Regarding noise, we were lucky with the wind direction which meant that all was quiet on Saturday. On Sunday, we were subjected to quite a bit of "duff-duff" bass but it wasn't too bad. We understand that those on West Beach were not so fortunate. 
      Also, we would have liked the organisers to have picked up litter around Coombes Lane, where people came to catch cabs. The organisers need to put cabs ranks to the south of the A27 next year to prevent pedestrians crossing this extremely dangerous road. 
     So, overall a great success but we have serious reservations about a doubling in size to 70,000 guests which is proposed for next year."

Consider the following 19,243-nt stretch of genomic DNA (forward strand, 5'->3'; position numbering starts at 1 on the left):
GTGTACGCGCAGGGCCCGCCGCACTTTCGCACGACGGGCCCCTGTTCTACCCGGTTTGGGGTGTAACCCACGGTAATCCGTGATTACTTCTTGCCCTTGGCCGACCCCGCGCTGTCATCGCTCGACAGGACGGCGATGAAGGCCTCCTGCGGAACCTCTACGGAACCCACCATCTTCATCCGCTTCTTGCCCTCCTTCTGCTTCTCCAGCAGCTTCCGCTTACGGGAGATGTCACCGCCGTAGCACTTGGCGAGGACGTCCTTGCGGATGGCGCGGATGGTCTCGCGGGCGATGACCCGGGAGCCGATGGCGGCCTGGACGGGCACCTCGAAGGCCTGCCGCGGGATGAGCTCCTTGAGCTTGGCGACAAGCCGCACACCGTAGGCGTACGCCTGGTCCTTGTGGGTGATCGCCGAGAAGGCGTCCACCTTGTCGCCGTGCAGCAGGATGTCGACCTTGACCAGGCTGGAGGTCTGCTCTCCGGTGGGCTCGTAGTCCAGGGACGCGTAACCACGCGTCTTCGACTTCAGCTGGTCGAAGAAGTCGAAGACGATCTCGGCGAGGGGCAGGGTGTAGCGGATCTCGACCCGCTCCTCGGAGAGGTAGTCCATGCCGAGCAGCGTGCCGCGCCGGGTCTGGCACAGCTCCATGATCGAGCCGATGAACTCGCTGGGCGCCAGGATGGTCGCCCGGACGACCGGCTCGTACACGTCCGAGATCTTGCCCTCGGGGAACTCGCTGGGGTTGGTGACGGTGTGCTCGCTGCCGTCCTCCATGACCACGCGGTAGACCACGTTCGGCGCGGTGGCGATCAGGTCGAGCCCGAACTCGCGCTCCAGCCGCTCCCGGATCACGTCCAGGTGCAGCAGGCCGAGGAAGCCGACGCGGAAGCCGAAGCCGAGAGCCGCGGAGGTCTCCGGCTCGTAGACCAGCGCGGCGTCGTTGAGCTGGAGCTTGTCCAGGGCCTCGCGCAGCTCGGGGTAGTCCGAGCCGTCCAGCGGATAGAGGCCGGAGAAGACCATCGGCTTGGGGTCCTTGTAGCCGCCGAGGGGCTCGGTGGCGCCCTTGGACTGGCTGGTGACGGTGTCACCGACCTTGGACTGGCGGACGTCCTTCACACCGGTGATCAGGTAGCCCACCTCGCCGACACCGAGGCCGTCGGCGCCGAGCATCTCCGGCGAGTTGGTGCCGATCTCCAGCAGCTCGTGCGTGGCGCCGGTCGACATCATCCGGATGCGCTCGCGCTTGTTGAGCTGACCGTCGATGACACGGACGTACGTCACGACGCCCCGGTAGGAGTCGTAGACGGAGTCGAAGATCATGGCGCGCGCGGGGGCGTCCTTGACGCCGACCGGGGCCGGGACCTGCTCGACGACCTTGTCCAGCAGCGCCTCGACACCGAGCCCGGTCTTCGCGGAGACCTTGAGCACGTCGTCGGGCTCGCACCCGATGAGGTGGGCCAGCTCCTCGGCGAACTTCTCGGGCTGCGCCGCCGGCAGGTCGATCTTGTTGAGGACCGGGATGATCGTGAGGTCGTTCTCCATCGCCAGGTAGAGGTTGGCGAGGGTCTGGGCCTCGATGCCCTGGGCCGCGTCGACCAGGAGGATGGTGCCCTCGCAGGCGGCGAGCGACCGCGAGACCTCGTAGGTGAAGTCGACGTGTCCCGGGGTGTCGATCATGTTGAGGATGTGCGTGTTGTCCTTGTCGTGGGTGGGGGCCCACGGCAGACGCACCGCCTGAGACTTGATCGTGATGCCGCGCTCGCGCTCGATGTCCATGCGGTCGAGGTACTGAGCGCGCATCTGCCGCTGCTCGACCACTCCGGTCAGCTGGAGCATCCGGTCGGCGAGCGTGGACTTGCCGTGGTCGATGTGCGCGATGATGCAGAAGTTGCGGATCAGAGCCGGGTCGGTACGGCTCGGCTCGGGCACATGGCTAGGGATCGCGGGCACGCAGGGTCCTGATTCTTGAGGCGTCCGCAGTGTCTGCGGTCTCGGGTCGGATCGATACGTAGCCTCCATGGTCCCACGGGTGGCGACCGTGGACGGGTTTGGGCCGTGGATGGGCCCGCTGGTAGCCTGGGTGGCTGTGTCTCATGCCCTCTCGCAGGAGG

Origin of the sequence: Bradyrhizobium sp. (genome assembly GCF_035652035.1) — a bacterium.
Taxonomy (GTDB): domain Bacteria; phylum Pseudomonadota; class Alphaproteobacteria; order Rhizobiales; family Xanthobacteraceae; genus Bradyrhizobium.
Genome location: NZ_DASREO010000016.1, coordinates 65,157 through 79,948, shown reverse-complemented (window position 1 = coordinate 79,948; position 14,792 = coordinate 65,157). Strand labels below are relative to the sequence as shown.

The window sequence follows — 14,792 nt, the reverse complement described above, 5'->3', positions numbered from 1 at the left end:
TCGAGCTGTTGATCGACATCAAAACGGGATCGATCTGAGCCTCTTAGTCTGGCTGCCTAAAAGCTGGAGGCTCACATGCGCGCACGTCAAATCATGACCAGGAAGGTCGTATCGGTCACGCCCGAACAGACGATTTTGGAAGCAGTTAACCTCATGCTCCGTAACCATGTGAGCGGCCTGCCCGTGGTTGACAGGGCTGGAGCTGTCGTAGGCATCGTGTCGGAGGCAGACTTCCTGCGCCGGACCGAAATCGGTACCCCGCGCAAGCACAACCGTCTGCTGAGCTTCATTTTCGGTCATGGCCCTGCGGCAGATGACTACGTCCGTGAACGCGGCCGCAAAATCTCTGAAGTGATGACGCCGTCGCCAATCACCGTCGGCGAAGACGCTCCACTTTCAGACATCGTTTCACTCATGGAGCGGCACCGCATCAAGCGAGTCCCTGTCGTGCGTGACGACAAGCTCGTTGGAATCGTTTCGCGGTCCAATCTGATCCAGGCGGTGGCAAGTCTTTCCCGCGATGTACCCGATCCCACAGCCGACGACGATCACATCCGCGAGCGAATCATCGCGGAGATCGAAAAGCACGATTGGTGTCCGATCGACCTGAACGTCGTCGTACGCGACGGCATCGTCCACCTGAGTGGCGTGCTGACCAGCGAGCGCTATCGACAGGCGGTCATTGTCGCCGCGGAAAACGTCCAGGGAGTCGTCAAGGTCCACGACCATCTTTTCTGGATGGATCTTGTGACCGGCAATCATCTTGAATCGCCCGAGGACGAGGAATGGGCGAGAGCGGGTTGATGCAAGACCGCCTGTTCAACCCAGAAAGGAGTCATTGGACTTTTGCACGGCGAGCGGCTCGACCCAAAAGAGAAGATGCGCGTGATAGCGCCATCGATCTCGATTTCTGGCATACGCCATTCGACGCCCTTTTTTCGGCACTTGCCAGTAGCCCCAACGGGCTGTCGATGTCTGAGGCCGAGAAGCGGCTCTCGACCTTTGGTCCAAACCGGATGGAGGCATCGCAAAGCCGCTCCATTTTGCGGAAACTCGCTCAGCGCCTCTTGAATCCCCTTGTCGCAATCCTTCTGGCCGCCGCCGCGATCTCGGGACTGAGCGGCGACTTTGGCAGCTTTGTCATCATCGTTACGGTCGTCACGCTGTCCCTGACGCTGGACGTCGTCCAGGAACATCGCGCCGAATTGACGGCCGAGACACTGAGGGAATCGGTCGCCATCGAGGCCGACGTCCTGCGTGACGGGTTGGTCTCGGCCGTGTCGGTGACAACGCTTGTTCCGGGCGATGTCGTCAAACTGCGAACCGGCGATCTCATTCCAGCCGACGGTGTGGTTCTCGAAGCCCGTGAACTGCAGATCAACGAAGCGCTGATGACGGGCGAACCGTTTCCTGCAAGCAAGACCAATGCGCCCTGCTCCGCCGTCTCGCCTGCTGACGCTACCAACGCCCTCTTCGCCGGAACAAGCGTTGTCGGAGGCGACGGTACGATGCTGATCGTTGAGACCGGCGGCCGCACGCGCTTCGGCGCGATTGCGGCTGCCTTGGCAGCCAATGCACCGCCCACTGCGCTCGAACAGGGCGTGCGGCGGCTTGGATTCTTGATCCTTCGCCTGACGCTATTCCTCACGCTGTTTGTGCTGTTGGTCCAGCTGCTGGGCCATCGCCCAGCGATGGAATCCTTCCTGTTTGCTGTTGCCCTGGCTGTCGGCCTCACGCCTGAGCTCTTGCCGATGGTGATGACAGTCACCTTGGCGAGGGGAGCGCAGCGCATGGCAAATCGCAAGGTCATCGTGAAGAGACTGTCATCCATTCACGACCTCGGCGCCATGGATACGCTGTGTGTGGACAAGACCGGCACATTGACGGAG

Joss Loader is Chair of Shoreham Beach Residents' Association and her own son and daughter went to the festival. She said,
     "Lots of people were concerned prior to the festival but in the event it passed off very much more peacefully on the Beach than we'd dared hope. We put out feedback forms to properties west of Ferry Road as we were very keen to know what people felt and the majority reported there were few problems.
     We do know that noise was an issue for some, particularly those at West Beach and in the town, and there is an argument for reducing the decibel level as some people found it very difficult to cope with, particularly those with young children trying to sleep. But generally most Beach residents were pretty relieved."
      Councillor Geoff Patmore (Widewater Ward and West Beach Residents' Association said, 
     "Never again. The persistent bass beats on Saturday and Sunday were all invasive. They shook houses, and residents, including children, could not sleep until the early hours of the morning.